‘There are three fundamental poses of the human figure. One is standing, the other is seated, and the third is lying down… But of all the three poses, the reclining figure gives me the most freedom compositionally and spatially.’ Henry Moore
The subject of the reclining figure is probably the single most iconic image of Henry Moore’s œuvre. Initially inspired by Mexican sculpture, this theme recurs throughout the artist’s career, ranging from organic forms to near-abstract, geometric ones. Discussing this work, however, Norbert Lynton has noted that 'the theme of the Reclining Mother and Child is surprisingly rare in Moore's work. [...] Moore became a grandfather in 1977. This Mother and Child sculpture is one of the most comforting of them all: here, more than ever, he gave us "a big form protecting a little form", his definition of the theme' (N. Lynton in Henry Moore: The Human Dimension (exhibition catalogue), Benois Museum, Petrodvorets & Pushkin Museum of Fine Art, Moscow, 1991, p. 136).
Alongside the emotional connotations this theme held for Moore, this combination of two connected forms also provided him with a range of formal and spatial possibilities to explore in the medium of sculpture. As Gail Gelburd observed: ‘The reclining figure has always had references to the land for Moore, but a reclining figure with a child is rare within his oeuvre. He experimented with the position of the baby, placing it first on and then against the mother’s thigh, but it seemed unprotected until he finally moved it into the space near the mother’s breast. The figure retains a relationship to the land, but the addition of the child suggests that land has given birth to a new form. She is the stable form which gives life to children and to the earth. Her undulating forms melt into the land, conveying a sense of timelessness’ (G. Gelburd in David Mitchinson (ed.), Celebrating Moore, London, 1998, p. 343).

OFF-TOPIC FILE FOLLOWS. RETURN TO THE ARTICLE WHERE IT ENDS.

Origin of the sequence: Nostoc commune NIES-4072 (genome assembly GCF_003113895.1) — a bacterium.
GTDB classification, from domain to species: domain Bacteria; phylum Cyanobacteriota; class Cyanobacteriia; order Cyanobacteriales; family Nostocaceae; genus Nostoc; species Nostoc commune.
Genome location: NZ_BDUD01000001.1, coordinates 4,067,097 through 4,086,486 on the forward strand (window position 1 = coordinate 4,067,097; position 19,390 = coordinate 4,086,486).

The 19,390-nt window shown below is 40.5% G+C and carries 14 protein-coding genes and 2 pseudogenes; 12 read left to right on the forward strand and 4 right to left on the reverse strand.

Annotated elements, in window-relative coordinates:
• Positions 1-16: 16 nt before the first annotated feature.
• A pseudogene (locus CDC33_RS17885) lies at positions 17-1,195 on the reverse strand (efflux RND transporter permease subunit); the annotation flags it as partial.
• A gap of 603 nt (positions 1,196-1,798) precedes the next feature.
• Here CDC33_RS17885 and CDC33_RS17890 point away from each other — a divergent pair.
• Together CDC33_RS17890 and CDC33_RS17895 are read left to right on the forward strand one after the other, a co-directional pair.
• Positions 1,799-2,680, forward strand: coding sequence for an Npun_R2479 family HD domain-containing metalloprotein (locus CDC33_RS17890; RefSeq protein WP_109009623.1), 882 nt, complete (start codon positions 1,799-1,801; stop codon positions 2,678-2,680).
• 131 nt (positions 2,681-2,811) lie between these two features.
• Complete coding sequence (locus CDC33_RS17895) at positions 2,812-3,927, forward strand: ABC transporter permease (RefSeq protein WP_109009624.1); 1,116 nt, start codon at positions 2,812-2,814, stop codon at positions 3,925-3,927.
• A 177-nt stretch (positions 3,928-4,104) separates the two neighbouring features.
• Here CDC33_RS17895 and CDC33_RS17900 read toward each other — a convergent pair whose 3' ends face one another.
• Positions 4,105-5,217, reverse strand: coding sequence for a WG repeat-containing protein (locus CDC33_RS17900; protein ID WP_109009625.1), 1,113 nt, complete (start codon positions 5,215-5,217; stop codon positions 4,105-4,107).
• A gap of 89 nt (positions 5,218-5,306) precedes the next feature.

This sculpture is the working model for the monumental bronze Draped Reclining Mother and Baby executed in 1983 (Alan Bowness (ed.), op. cit., no. 822), casts of which are in the Hoam Museum of Art in Seoul and Biltmore Commerce Center in Phoenix, Arizona.